For newly diagnosed patients discharged after a first episode of DKA, a typical insulin regimen is a total of 0.6-0.7 units of insulin/kg/d. Typically, two thirds of the total daily dose is given before breakfast, and one third is given before dinner. Two thirds of the dose is given as intermediate-acting insulin (NPH), and one third is given as short-acting (regular insulin).

Long-term management of diabetes is discussed in the following Medscape reference articles: Type 1 Diabetes Mellitus, Type 2 Diabetes Mellitus, Pediatric Type 1 Diabetes Mellitus, and Pediatric Type 2 Diabetes Mellitus.

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Contributor Information and Disclosures
Author

Richard S Krause, MD Senior Clinical Faculty/Clinical Assistant Professor, Department of Emergency Medicine, University of Buffalo State University of New York School of Medicine and Biomedical Sciences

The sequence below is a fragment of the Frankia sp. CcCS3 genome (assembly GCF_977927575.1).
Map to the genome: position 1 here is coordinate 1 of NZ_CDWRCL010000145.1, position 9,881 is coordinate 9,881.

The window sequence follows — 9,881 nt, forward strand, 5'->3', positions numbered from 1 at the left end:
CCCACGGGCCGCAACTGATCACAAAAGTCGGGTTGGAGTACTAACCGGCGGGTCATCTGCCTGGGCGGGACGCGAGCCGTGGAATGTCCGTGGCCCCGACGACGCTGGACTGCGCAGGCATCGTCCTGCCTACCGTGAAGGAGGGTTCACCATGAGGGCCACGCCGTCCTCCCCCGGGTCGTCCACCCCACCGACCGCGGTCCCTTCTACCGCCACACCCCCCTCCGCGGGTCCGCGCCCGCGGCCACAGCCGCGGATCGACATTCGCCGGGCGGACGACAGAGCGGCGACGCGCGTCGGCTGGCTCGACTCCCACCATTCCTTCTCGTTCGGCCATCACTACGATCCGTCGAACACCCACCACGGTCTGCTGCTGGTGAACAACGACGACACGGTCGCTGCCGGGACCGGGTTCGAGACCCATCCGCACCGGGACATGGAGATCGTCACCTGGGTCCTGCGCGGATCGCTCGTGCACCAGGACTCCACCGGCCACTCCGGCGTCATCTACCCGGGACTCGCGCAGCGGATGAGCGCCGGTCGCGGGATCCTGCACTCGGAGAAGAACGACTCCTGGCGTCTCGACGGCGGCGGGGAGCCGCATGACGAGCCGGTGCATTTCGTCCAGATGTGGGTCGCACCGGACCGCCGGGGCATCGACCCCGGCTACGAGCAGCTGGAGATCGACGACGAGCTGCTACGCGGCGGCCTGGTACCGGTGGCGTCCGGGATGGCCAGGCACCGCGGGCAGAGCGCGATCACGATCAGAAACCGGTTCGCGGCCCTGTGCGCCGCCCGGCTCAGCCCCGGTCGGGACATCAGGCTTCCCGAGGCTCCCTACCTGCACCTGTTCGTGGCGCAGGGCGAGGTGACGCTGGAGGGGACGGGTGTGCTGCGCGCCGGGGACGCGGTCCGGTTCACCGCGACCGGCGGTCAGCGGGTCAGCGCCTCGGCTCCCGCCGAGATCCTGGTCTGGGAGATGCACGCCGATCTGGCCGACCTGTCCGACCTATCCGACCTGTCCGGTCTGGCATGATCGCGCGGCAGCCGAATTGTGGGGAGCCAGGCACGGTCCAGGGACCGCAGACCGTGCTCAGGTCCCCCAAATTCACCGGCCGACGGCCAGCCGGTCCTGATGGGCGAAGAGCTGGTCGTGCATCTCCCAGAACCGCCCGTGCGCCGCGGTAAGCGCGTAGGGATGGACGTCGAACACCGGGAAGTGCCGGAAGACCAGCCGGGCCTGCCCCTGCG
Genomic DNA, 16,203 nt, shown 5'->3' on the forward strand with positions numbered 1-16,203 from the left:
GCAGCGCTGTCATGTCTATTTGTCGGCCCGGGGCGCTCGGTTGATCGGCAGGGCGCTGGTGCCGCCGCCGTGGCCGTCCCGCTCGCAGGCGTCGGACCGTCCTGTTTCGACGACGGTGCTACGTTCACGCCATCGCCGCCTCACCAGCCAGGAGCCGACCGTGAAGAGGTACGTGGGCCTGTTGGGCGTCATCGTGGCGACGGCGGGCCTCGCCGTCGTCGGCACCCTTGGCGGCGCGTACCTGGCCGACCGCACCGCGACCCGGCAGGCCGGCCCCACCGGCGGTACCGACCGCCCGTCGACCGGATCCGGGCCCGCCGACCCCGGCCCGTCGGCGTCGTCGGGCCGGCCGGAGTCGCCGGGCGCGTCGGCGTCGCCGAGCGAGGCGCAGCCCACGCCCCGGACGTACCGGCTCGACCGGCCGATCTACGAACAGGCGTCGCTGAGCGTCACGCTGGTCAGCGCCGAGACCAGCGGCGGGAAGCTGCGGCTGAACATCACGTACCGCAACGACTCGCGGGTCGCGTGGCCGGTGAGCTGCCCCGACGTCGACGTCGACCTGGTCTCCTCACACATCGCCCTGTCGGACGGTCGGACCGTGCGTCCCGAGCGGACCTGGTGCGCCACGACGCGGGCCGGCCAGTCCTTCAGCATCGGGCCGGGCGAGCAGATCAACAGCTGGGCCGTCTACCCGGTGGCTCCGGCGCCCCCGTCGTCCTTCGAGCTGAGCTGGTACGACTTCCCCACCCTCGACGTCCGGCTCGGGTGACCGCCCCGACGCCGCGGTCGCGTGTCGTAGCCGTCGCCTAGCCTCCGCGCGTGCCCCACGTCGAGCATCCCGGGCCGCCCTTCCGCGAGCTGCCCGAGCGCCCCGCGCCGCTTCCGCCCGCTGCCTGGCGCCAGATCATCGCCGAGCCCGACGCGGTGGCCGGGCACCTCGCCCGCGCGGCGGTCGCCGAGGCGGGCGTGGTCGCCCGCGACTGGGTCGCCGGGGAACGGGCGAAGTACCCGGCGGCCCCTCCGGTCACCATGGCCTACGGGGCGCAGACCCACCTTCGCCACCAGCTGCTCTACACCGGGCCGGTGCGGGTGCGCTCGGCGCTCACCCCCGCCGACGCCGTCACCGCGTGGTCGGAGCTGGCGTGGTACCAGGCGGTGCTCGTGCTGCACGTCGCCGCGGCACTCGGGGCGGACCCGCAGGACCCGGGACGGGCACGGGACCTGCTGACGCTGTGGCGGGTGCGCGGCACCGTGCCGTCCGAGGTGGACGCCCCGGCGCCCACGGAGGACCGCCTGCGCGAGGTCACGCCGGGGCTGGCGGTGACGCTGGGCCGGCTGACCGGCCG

Richard S Krause, MD is a member of the following medical societies: Alpha Omega Alpha, American Academy of Emergency Medicine, American College of Emergency Physicians, Society for Academic Emergency Medicine

Disclosure: Nothing to disclose.

Chief Editor

George T Griffing, MD Professor Emeritus of Medicine, St Louis University School of Medicine

George T Griffing, MD is a member of the following medical societies: American Association for the Advancement of Science, International Society for Clinical Densitometry, Southern Society for Clinical Investigation, American College of Medical Practice Executives, American Association for Physician Leadership, American College of Physicians, American Diabetes Association, American Federation for Medical Research, American Heart Association, Central Society for Clinical and Translational Research, Endocrine Society

Disclosure: Nothing to disclose.

References
  1. Umpierrez GE, Smiley D, Kitabchi AE. Narrative review: ketosis-prone type 2 diabetes mellitus. Ann Intern Med. Mar 7 2006. 144(5):350-7. [Medline].